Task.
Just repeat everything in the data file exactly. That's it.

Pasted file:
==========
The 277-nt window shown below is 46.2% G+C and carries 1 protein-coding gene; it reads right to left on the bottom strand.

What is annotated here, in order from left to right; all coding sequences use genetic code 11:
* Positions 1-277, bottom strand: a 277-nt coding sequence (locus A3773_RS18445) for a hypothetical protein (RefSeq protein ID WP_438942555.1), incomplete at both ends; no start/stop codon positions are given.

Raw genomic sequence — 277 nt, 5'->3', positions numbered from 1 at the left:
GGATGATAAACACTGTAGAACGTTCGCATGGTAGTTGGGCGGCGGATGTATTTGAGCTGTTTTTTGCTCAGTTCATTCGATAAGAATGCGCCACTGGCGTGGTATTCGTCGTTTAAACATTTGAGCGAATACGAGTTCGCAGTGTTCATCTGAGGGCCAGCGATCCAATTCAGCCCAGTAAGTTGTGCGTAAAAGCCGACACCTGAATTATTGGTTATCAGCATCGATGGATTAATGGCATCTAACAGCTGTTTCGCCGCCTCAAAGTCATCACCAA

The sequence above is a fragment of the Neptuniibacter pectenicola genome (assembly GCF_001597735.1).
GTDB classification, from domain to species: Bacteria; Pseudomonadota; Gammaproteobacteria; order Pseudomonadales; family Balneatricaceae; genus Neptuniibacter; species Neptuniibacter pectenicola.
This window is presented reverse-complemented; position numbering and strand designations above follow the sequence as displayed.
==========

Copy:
The 277-nt window shown below is 46.2% G+C and carries 1 protein-coding gene; it reads right to left on the bottom strand.

What is annotated here, in order from left to right; all coding sequences use genetic code 11:
* Positions 1-277, bottom strand: a 277-nt coding sequence (locus A3773_RS18445) for a hypothetical protein (RefSeq protein ID WP_438942555.1), incomplete at both ends; no start/stop codon positions are given.

Raw genomic sequence — 277 nt, 5'->3', positions numbered from 1 at the left:
GGATGATAAACACTGTAGAACGTTCGCATGGTAGTTGGGCGGCGGATGTATTTGAGCTGTTTTTTGCTCAGTTCATTCGATAAGAATGCGCCACTGGCGTGGTATTCGTCGTTTAAACATTTGAGCGAATACGAGTTCGCAGTGTTCATCTGAGGGCCAGCGATCCAATTCAGCCCAGTAAGTTGTGCGTAAAAGCCGACACCTGAATTATTGGTTATCAGCATCGATGGATTAATGGCATCTAACAGCTGTTTCGCCGCCTCAAAGTCATCACCAA

The sequence above is a fragment of the Neptuniibacter pectenicola genome (assembly GCF_001597735.1).
GTDB classification, from domain to species: Bacteria; Pseudomonadota; Gammaproteobacteria; order Pseudomonadales; family Balneatricaceae; genus Neptuniibacter; species Neptuniibacter pectenicola.
This window is presented reverse-complemented; position numbering and strand designations above follow the sequence as displayed.